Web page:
#SOL21: Lost and Found

We’re 19 days into 2021 and the weather has been a topic of conversation every single day. Yes, another gray day. No sun. Gray. Gloomy. Cloudy. Gloomy. Another day of fog. Fog visibility warnings (5) . Blizzard warnings. Gray days. Cloudy nights. Freezing fog. A layer of snow. A layer of ice. A layer of snow again topped by ice. The weather has seemed oppressive. Is sunshine “lost?” Will it be “found?”

I’m reminded of Brent Gilson’s blog “Lost and Found” where he wrote about feeling a loss of joy due to Covid 19 and the changes in instruction. And yet by the end of the post, his inquiry project and his teaching was filled with joy. Do we need to dig below the surface to FIND the gems? Is it our perception that causes us to “think” something is lost? Found?

Lost and Found . . . a juxtaposition.

This weekend I lost my godmother. Not to Covid, but a goodbye to Earthly presence two months shy of her 98th birthday. With the holiday and an out of state daughter (and of course Covid), plans are still in limbo. And that’s why I feel as though I am stuck in this juxtaposition as I consider my memories.

What is a godmother?

In my generation in our family, our godparents are our aunts and uncles. With seven of us, that pulled in many, but not all of my mom’s nine siblings. In more recent years we have gathered as a subgroup with the same godparents and often compared stories. And there are many stories to tell . . .

My godmother . . .

That feisty godmother who could fire off a quip to stop you in your tracks.

That matriarch . . . mother, godmother, sister-in-law, aunt, grandmother, great grandmother, great aunt . . . so many names for the roles she filled in our lives.

That  joie de vivre that filled the space around her.

A card player who maybe had her own rules for games.

A vibrant human being.

That playhouse in their back yard in Shueyville.

An “old soul” who definitely believed in fun!

Because there were two Aunts with the name Doris/Dorris, she called herself “Old Dorris” with a laugh!

A godmother who is now reunited with her husband and many “Baby Ruths” in several generations. (I wrote about her husband, Uncle Bob, here.)

Because of Covid, we did not have our annual Ruth Christmas in 2020. (Lost)

Ruth Christmas 2015. Now in January of 2021 only 6 Elders remain.

But we did have in 2016, this 70th anniversary celebration with my godparents. (Found)

July 2016

When I began writing this post, I envisioned a column from the left of things “lost” and a column with right justify of things “found” but each memory and thought is so complex with layers and nuances that allow it to fit into either category. Not just one or the other! Perhaps that is truly a blessing!

The common denominators are family, love and laughter. We long for a return to face to face events. The hugs. The buzz of conversations. That memorable laugh. And of course, the food that accompanies our gatherings! Zoom, email, Facebook, messenger . . . all of these tools allow us to “connect” so we are not adrift on the sea of life. But oh, how we long for human contact!

As 2021 begins, what have you lost? What have you found? Where are your silver linings?


Thank you, Two Writing Teachers, for this weekly forum. Check out the writers and readers here.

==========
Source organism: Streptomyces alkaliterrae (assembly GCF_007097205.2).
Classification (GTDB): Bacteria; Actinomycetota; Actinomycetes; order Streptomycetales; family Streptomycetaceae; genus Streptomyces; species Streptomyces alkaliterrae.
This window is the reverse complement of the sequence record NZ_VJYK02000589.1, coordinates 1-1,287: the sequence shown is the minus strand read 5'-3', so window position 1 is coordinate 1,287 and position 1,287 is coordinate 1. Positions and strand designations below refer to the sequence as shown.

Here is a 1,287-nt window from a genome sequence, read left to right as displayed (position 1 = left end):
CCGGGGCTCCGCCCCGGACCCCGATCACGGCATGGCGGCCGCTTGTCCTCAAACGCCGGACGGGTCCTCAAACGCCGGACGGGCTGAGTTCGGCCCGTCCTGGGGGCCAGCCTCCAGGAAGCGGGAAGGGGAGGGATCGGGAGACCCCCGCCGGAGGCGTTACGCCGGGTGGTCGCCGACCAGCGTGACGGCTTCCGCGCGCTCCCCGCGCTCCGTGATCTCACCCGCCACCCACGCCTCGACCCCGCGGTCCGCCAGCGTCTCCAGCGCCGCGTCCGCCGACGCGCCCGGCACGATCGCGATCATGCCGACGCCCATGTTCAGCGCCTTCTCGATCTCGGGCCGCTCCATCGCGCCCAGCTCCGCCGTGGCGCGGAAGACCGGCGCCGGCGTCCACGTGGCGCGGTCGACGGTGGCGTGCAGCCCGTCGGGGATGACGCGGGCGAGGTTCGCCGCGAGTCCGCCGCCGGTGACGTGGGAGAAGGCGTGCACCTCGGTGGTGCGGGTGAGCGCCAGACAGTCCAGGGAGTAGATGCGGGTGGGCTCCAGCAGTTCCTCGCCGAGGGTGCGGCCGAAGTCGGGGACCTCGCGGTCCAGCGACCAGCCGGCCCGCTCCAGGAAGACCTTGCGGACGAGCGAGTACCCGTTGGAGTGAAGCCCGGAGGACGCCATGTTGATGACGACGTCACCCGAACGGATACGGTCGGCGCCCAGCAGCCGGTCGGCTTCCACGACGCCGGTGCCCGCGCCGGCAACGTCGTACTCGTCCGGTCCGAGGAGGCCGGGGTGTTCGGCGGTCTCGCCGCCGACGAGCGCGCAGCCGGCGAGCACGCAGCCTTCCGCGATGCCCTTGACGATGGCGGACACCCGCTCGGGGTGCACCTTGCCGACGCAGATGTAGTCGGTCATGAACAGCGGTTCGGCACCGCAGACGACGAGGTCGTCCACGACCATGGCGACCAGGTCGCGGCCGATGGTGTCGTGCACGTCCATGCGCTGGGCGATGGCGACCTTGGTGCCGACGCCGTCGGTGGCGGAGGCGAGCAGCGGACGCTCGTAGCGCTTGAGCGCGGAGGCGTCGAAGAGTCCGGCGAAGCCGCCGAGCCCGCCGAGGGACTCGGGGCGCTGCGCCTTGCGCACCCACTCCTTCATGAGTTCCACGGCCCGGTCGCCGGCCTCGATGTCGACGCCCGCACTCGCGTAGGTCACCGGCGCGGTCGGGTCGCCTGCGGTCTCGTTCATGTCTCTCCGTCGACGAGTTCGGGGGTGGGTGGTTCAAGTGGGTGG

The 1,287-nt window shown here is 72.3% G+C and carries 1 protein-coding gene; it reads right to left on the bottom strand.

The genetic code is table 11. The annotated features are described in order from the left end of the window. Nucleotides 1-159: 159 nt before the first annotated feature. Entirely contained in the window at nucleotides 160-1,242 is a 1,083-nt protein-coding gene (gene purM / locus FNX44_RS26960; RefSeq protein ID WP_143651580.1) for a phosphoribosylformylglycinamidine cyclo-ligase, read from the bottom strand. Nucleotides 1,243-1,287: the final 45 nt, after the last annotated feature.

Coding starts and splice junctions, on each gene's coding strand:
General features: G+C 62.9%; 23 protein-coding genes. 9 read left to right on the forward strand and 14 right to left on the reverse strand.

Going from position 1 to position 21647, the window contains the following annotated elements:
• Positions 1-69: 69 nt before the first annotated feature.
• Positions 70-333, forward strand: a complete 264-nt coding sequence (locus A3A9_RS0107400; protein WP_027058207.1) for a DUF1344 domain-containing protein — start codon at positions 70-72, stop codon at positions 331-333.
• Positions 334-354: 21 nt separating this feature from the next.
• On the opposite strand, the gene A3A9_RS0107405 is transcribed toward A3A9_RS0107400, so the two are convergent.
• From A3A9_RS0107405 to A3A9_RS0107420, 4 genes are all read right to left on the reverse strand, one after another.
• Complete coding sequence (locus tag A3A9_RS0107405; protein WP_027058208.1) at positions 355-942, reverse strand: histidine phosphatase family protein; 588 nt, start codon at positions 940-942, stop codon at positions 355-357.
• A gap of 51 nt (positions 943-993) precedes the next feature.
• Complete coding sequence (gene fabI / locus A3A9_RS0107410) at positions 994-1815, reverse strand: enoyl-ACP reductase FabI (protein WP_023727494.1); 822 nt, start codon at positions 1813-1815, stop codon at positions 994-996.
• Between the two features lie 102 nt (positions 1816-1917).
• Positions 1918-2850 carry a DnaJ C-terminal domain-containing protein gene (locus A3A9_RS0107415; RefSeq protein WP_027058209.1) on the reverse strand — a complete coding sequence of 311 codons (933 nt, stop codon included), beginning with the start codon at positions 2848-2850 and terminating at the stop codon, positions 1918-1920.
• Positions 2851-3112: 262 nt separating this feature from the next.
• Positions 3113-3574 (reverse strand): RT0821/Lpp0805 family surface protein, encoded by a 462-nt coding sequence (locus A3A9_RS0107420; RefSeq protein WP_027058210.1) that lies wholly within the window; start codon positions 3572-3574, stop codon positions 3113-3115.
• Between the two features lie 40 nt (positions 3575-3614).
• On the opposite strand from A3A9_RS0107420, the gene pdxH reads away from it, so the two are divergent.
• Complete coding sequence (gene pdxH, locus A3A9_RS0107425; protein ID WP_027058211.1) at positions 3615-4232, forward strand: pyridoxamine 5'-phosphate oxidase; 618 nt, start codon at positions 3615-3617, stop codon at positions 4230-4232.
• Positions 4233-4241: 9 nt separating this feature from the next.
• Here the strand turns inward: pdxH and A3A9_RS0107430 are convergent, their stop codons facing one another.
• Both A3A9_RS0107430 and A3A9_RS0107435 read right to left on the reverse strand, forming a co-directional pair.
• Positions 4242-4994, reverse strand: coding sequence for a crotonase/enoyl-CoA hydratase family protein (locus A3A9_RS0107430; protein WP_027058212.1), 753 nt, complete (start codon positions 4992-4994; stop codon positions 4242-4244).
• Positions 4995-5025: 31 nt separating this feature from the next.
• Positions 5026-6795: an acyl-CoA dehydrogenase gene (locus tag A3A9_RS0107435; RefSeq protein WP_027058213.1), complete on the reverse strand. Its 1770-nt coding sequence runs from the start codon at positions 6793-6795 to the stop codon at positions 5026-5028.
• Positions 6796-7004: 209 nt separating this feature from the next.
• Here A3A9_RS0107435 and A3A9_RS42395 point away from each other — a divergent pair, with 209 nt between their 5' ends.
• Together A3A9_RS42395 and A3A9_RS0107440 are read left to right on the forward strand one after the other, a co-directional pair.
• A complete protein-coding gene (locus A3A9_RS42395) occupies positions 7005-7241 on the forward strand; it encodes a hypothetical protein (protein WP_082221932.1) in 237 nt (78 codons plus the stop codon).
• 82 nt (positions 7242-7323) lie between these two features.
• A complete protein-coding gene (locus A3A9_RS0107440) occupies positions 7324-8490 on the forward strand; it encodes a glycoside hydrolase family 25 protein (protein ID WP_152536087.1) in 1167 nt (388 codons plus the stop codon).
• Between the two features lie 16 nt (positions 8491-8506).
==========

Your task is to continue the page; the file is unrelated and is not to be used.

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8 responses

  1. This is such an interesting way to consider these events – lost and found. It sheds light on how complicated the world can be. I am sorry for your losses, but you are blessed with your founds.

    1. Thanks. I think the loss of rituals/routines from the pandemic has caused my own confusion, concern and consternation! So blessed for the almost 98 years of her life! And her impact on our family!

  2. Fran, I am sorry for your loss but happy you took time to remember and shared it here. You captured your Godmother’s spirit so well and I so enjoyed “meeting” her through your slice. I think you are on to something when you state about loss and found being “so complex with layers and nuances that allow it to fit into either category.” It seems your reflections and your mindset allow the joy to surface. Thanks for reminding me of this. It seems your found memories will sustain you throught this loss.

    1. Sally,
      I still have a fear of not adequately capturing this fearless, fun-loving, feisty “fairy godmother” of mine. She was a force to be reckoned with! So many memories to talk about!

  3. Fran, I am sorry for your loss. A godparent holds a special place in our heart and lives. Just like grandparents, they will often allow things that might not be allowed at home. Even through this sorrow you have the joy of memories shared.

    1. My grandparents have been gone for almost 40 years so yes, a very special place in our heart and lives. The “Elders” have filled those gaps and we celebrate and love the characters that are larger than life!

  4. What a beautiful reflection on a person beloved to you. I am sorry for your loss and also for the difficulties of the time- not being able to join in grief and memorializing the person who you have “lost.” But you did it here, and like others I think one important point in your reflection is
    “each memory and thought is so complex with layers and nuances that allow it to fit into either category. Not just one or the other!”

  5. Thanks, Fran.
    The dangers of categories….
    Such a shift to realize that absolute black and white are just small portions of colors with many, many shades of gray in between those two points.
    So is life!

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